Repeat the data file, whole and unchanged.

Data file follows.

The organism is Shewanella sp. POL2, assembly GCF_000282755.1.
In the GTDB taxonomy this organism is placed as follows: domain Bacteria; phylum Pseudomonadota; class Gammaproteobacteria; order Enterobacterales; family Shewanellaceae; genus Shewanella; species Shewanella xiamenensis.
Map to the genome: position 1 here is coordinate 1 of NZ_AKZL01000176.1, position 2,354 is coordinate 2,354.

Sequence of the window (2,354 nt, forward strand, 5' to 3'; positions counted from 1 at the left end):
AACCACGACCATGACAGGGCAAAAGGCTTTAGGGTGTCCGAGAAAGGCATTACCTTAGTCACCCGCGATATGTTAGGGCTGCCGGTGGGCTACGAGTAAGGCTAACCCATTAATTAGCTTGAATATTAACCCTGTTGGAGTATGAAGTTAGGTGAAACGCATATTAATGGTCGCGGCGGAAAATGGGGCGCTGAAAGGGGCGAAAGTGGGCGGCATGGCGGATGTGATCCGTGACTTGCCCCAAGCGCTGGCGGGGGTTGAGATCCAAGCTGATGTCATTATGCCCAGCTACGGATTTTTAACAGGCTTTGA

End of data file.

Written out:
The organism is Shewanella sp. POL2, assembly GCF_000282755.1.
In the GTDB taxonomy this organism is placed as follows: domain Bacteria; phylum Pseudomonadota; class Gammaproteobacteria; order Enterobacterales; family Shewanellaceae; genus Shewanella; species Shewanella xiamenensis.
Map to the genome: position 1 here is coordinate 1 of NZ_AKZL01000176.1, position 2,354 is coordinate 2,354.

Sequence of the window (2,354 nt, forward strand, 5' to 3'; positions counted from 1 at the left end):
AACCACGACCATGACAGGGCAAAAGGCTTTAGGGTGTCCGAGAAAGGCATTACCTTAGTCACCCGCGATATGTTAGGGCTGCCGGTGGGCTACGAGTAAGGCTAACCCATTAATTAGCTTGAATATTAACCCTGTTGGAGTATGAAGTTAGGTGAAACGCATATTAATGGTCGCGGCGGAAAATGGGGCGCTGAAAGGGGCGAAAGTGGGCGGCATGGCGGATGTGATCCGTGACTTGCCCCAAGCGCTGGCGGGGGTTGAGATCCAAGCTGATGTCATTATGCCCAGCTACGGATTTTTAACAGGCTTTGA